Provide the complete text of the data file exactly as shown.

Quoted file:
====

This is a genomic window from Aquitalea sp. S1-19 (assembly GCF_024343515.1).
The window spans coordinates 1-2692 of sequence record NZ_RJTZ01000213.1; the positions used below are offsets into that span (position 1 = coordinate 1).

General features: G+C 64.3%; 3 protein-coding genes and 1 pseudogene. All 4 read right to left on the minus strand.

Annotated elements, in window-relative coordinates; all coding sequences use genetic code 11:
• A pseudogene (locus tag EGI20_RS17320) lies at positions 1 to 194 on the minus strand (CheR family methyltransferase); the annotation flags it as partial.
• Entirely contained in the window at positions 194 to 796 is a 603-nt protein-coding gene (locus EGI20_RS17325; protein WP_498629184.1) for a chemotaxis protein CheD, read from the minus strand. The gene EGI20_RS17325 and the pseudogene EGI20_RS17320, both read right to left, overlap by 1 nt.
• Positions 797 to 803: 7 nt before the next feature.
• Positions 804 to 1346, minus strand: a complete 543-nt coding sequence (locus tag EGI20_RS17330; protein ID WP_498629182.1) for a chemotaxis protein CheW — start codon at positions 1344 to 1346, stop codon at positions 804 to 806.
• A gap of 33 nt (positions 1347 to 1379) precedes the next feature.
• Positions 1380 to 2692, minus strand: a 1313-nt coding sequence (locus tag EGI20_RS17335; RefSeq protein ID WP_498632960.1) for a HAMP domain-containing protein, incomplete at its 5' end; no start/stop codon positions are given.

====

This is a genomic window from Aquitalea sp. S1-19 (assembly GCF_024343515.1).
The window spans coordinates 1-2692 of sequence record NZ_RJTZ01000213.1; the positions used below are offsets into that span (position 1 = coordinate 1).

General features: G+C 64.3%; 3 protein-coding genes and 1 pseudogene. All 4 read right to left on the minus strand.

Annotated elements, in window-relative coordinates; all coding sequences use genetic code 11:
• A pseudogene (locus tag EGI20_RS17320) lies at positions 1 to 194 on the minus strand (CheR family methyltransferase); the annotation flags it as partial.
• Entirely contained in the window at positions 194 to 796 is a 603-nt protein-coding gene (locus EGI20_RS17325; protein WP_498629184.1) for a chemotaxis protein CheD, read from the minus strand. The gene EGI20_RS17325 and the pseudogene EGI20_RS17320, both read right to left, overlap by 1 nt.
• Positions 797 to 803: 7 nt before the next feature.
• Positions 804 to 1346, minus strand: a complete 543-nt coding sequence (locus tag EGI20_RS17330; protein ID WP_498629182.1) for a chemotaxis protein CheW — start codon at positions 1344 to 1346, stop codon at positions 804 to 806.
• A gap of 33 nt (positions 1347 to 1379) precedes the next feature.
• Positions 1380 to 2692, minus strand: a 1313-nt coding sequence (locus tag EGI20_RS17335; RefSeq protein ID WP_498632960.1) for a HAMP domain-containing protein, incomplete at its 5' end; no start/stop codon positions are given.